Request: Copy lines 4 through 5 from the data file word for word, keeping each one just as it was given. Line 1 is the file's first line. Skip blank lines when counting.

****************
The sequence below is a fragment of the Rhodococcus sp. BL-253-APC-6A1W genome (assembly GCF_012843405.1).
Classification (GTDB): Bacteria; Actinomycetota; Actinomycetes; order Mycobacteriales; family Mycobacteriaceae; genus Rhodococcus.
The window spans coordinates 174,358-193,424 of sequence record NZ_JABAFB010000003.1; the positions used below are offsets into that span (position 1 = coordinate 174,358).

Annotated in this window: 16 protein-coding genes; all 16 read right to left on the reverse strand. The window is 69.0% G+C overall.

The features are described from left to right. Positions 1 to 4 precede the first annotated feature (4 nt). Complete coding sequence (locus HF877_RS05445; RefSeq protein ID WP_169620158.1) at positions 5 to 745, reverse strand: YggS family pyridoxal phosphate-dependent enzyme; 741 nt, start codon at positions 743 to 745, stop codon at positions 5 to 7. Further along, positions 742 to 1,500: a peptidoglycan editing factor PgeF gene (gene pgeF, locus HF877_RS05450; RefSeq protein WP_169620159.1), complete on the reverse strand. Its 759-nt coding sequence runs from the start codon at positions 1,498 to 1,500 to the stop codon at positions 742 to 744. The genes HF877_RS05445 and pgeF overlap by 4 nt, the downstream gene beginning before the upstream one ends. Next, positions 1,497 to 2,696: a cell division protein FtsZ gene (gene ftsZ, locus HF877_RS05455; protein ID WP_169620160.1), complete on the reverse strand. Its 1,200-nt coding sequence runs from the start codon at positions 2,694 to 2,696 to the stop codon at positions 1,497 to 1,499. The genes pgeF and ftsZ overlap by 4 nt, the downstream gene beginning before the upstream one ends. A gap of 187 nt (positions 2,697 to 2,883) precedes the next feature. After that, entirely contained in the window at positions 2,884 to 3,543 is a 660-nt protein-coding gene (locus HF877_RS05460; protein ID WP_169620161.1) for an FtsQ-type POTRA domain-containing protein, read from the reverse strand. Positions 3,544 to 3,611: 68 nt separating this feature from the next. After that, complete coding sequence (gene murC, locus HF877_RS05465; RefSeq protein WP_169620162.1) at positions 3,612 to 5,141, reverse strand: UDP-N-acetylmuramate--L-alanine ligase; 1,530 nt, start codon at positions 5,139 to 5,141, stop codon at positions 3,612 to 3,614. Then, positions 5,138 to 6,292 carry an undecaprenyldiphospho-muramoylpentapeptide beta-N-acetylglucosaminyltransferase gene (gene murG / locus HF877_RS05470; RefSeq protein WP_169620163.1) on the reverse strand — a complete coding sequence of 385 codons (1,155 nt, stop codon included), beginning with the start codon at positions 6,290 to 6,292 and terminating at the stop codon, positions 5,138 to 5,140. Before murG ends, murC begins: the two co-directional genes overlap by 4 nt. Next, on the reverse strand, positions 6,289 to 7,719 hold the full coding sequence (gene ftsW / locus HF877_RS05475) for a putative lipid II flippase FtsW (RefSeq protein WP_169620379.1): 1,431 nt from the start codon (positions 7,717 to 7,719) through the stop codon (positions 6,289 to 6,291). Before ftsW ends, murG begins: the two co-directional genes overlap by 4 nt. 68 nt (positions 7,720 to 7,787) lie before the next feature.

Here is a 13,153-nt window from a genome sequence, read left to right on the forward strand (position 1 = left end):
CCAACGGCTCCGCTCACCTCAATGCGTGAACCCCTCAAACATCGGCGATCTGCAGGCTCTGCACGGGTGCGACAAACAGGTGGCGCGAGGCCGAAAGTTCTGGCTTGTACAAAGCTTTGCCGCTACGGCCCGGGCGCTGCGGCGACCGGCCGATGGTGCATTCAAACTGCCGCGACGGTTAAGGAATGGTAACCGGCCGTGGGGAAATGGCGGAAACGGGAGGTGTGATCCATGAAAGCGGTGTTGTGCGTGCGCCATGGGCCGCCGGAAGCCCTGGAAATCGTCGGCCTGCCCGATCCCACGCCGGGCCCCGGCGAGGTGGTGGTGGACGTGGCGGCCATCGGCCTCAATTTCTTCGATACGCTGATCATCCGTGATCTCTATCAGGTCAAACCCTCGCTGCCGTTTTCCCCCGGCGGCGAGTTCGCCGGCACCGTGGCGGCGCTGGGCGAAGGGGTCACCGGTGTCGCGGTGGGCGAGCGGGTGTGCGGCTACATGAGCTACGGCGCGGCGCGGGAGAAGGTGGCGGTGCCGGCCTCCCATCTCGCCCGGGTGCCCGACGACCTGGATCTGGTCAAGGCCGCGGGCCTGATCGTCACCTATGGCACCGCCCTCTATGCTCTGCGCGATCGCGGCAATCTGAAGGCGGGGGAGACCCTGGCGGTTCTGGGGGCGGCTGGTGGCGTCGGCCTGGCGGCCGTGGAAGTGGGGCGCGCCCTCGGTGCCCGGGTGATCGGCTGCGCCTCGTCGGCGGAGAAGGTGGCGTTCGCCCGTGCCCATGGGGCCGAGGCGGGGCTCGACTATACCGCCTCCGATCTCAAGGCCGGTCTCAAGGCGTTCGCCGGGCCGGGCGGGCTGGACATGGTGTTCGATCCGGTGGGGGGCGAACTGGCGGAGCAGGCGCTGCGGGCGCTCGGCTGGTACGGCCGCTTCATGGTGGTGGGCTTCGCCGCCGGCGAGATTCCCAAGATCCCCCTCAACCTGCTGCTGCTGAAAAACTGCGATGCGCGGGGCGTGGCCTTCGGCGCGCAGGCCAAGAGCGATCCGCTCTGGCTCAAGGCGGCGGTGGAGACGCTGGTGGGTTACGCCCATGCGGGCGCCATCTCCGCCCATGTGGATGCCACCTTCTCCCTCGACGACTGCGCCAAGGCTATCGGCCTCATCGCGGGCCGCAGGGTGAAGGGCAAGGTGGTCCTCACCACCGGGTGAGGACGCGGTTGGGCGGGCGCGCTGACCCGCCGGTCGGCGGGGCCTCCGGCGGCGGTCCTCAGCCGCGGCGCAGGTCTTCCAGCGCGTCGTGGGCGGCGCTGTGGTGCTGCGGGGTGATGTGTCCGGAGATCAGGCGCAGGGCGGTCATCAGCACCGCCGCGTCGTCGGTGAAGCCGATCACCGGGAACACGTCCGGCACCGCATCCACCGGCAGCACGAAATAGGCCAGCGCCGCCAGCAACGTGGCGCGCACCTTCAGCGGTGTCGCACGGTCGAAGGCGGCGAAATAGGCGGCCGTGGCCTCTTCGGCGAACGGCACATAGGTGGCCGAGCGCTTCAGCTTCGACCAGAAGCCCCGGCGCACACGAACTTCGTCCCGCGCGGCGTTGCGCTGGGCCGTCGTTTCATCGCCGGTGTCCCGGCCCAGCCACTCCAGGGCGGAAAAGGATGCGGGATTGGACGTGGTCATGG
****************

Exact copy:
Annotated in this window: 16 protein-coding genes; all 16 read right to left on the reverse strand. The window is 69.0% G+C overall.

The features are described from left to right. Positions 1 to 4 precede the first annotated feature (4 nt). Complete coding sequence (locus HF877_RS05445; RefSeq protein ID WP_169620158.1) at positions 5 to 745, reverse strand: YggS family pyridoxal phosphate-dependent enzyme; 741 nt, start codon at positions 743 to 745, stop codon at positions 5 to 7. Further along, positions 742 to 1,500: a peptidoglycan editing factor PgeF gene (gene pgeF, locus HF877_RS05450; RefSeq protein WP_169620159.1), complete on the reverse strand. Its 759-nt coding sequence runs from the start codon at positions 1,498 to 1,500 to the stop codon at positions 742 to 744. The genes HF877_RS05445 and pgeF overlap by 4 nt, the downstream gene beginning before the upstream one ends. Next, positions 1,497 to 2,696: a cell division protein FtsZ gene (gene ftsZ, locus HF877_RS05455; protein ID WP_169620160.1), complete on the reverse strand. Its 1,200-nt coding sequence runs from the start codon at positions 2,694 to 2,696 to the stop codon at positions 1,497 to 1,499. The genes pgeF and ftsZ overlap by 4 nt, the downstream gene beginning before the upstream one ends. A gap of 187 nt (positions 2,697 to 2,883) precedes the next feature. After that, entirely contained in the window at positions 2,884 to 3,543 is a 660-nt protein-coding gene (locus HF877_RS05460; protein ID WP_169620161.1) for an FtsQ-type POTRA domain-containing protein, read from the reverse strand. Positions 3,544 to 3,611: 68 nt separating this feature from the next. After that, complete coding sequence (gene murC, locus HF877_RS05465; RefSeq protein WP_169620162.1) at positions 3,612 to 5,141, reverse strand: UDP-N-acetylmuramate--L-alanine ligase; 1,530 nt, start codon at positions 5,139 to 5,141, stop codon at positions 3,612 to 3,614. Then, positions 5,138 to 6,292 carry an undecaprenyldiphospho-muramoylpentapeptide beta-N-acetylglucosaminyltransferase gene (gene murG / locus HF877_RS05470; RefSeq protein WP_169620163.1) on the reverse strand — a complete coding sequence of 385 codons (1,155 nt, stop codon included), beginning with the start codon at positions 6,290 to 6,292 and terminating at the stop codon, positions 5,138 to 5,140. Before murG ends, murC begins: the two co-directional genes overlap by 4 nt. Next, on the reverse strand, positions 6,289 to 7,719 hold the full coding sequence (gene ftsW / locus HF877_RS05475) for a putative lipid II flippase FtsW (RefSeq protein WP_169620379.1): 1,431 nt from the start codon (positions 7,717 to 7,719) through the stop codon (positions 6,289 to 6,291). Before ftsW ends, murG begins: the two co-directional genes overlap by 4 nt. 68 nt (positions 7,720 to 7,787) lie before the next feature.